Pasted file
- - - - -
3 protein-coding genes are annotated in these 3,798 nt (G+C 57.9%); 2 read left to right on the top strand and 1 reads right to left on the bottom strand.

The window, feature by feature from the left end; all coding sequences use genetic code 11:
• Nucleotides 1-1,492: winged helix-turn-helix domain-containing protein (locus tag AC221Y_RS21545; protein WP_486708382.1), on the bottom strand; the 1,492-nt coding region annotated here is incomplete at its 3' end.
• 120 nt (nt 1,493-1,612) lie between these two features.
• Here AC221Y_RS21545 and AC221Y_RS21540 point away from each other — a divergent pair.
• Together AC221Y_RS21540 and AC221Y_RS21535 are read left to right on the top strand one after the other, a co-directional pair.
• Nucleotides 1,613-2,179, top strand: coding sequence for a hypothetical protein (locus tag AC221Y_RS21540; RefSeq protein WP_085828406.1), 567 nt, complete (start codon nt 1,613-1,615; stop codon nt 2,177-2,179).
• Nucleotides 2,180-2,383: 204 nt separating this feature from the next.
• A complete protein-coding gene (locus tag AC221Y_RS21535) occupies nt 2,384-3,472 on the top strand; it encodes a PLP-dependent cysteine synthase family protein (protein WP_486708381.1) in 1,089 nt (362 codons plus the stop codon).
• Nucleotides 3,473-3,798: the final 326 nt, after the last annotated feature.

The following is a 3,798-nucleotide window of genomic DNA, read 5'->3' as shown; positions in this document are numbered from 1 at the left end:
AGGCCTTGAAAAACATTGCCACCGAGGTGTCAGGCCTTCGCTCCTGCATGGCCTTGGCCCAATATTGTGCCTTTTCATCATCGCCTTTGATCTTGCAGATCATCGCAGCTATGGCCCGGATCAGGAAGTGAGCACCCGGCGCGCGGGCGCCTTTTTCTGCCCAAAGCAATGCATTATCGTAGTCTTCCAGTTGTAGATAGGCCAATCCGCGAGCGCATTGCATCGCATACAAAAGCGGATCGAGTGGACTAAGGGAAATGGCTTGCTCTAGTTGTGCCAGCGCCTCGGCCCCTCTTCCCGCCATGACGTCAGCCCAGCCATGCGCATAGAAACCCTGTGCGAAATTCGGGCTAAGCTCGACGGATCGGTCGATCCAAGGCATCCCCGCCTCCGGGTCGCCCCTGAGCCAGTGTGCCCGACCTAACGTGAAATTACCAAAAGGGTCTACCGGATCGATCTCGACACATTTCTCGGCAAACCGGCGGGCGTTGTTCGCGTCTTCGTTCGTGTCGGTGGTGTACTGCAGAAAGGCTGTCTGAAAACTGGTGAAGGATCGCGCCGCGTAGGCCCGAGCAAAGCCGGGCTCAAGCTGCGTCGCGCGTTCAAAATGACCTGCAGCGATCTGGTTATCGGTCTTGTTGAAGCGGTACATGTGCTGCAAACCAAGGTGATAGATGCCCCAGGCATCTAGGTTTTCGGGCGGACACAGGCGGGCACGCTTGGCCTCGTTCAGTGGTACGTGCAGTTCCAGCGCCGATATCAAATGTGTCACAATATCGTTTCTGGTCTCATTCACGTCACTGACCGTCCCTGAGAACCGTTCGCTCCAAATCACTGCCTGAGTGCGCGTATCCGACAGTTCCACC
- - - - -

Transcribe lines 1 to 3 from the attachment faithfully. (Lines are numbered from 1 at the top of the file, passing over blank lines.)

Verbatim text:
3 protein-coding genes are annotated in these 3,798 nt (G+C 57.9%); 2 read left to right on the top strand and 1 reads right to left on the bottom strand.

The window, feature by feature from the left end; all coding sequences use genetic code 11:
• Nucleotides 1-1,492: winged helix-turn-helix domain-containing protein (locus tag AC221Y_RS21545; protein WP_486708382.1), on the bottom strand; the 1,492-nt coding region annotated here is incomplete at its 3' end.